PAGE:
Even the most brilliant plans on paper can fall apart in practice and leadership teams only have a limited view of everyday concerns. Social distancing may make perfect sense in theory, but it may present unforeseen challenges for your employees.

Without soliciting feedback frequently and at scale, you’re guessing at when your organization is in a position to move towards more normalized working processes.

We’ve all been subjects in a vast global experiment on new ways of working and every organization will have experienced this crisis in different ways, with few able to return to the old way of working.

Plus, many will have discovered that the old way of working wasn’t working for everyone, with this crisis uncovering issues that had existed for a long time. Whether it be commute times, work/life balances, or their ability to affect change in their organization.

Listening to employees means we can make the right decisions in the new workplace at the right speed, and communicated in the right way. Without employee insight, you might be rushing employees back to an old way of working they no longer want.

When old issues return - what will we do differently?

It’s impossible to know when the old, traditional drivers of employee experience will reemerge. When safety and enablement concerns will make way for issues around career development, long-term business strategy and rewards.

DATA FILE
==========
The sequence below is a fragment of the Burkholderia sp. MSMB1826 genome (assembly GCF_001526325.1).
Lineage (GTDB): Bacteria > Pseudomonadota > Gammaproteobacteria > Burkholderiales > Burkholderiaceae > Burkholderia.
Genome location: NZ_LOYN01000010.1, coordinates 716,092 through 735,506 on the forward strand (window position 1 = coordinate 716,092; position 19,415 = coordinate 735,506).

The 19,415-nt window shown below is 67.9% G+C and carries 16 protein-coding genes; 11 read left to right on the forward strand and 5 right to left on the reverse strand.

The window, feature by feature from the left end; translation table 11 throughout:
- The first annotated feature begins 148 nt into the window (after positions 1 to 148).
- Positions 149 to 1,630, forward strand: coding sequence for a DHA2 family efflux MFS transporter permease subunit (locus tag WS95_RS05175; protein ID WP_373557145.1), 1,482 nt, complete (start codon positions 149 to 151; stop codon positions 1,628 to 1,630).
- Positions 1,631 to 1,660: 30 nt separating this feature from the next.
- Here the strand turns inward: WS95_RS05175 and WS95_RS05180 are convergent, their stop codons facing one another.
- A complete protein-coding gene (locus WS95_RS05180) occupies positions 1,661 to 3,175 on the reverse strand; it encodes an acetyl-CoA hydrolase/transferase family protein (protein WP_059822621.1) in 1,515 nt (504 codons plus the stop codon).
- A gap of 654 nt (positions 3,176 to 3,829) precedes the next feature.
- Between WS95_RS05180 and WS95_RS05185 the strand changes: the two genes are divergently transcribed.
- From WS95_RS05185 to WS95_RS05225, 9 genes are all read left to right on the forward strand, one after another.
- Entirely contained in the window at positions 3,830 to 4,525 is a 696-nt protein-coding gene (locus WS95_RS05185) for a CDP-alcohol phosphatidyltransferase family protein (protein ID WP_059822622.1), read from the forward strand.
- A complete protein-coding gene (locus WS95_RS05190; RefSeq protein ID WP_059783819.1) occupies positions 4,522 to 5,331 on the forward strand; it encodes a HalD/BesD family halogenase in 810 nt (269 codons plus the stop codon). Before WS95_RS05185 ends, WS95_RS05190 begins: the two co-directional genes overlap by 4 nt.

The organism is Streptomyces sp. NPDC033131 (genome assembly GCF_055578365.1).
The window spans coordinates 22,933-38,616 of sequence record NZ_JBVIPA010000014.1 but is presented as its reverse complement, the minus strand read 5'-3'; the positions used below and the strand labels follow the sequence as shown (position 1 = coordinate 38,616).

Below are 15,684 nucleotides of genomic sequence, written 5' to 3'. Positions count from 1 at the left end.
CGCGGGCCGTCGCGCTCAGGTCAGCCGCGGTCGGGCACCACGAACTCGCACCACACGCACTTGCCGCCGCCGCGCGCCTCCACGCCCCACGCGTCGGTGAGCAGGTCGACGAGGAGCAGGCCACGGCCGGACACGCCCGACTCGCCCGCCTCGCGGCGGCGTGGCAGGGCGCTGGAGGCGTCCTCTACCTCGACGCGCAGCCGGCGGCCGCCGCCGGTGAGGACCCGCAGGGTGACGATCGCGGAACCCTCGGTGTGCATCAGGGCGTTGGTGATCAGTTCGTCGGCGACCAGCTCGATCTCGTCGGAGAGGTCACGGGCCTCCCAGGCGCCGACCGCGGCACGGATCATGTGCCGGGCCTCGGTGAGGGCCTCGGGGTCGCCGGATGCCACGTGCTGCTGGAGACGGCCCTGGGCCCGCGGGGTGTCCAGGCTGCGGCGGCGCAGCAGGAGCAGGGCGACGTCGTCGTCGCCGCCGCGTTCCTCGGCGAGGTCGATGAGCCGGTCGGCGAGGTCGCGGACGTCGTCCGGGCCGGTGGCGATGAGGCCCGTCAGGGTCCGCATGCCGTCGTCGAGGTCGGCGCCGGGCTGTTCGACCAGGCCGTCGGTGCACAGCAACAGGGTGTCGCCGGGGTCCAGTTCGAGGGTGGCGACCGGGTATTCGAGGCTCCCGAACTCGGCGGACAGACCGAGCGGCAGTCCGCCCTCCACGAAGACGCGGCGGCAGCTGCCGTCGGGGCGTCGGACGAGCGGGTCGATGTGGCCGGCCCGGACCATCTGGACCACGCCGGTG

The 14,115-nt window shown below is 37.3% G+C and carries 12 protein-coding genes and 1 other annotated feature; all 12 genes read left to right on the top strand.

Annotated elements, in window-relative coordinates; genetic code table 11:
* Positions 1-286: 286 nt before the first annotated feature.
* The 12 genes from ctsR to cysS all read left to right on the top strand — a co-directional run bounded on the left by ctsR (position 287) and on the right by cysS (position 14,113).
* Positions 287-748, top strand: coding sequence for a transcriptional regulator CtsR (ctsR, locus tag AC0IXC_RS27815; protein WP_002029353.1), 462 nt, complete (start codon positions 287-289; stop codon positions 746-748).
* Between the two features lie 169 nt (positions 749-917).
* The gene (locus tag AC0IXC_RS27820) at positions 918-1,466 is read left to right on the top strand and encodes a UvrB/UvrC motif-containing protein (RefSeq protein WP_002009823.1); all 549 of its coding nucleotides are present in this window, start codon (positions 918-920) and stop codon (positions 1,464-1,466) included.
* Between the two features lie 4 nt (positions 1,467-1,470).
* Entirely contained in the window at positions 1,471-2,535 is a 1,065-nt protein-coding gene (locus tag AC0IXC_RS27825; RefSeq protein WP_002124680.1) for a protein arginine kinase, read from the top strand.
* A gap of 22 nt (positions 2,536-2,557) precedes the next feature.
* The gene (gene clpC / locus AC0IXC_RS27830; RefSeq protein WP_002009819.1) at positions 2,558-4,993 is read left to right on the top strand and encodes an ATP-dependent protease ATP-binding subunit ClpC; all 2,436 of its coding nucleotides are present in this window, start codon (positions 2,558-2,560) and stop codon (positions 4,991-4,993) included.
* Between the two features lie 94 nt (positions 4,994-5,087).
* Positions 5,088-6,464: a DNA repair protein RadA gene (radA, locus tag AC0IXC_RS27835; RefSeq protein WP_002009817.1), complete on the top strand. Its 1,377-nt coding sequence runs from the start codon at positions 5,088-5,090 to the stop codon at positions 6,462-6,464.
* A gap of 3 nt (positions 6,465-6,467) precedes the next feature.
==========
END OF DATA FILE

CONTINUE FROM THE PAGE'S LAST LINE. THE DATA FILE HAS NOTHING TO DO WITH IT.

Listening to your employees on a more frequent basis means you won't be caught on the back foot and find out you’re still focusing on issues no longer of any concern to employees.

Moreso, in many organizations, the dynamic between employer and employee has permanently shifted. Employees are now used to being listened to and seeing their views reflected in the heart of strategic decision-making.

And as we’ve seen in the last few weeks, the results have been increases in loyalty and engagement.

So when the discussions shift from the availability of hand sanitizer, for example, to new employee benefits - a closed-door, top-down approach won’t do anymore. Managers won’t be able to do things in isolation, relying on gut feel and intuition.

Instead, let’s remember what helped people teams navigate the immediate aftermath of the COVID-19 crisis and create a stronger bond with employees. And let’s use those learnings to power new, more EX-focused workplaces for the future.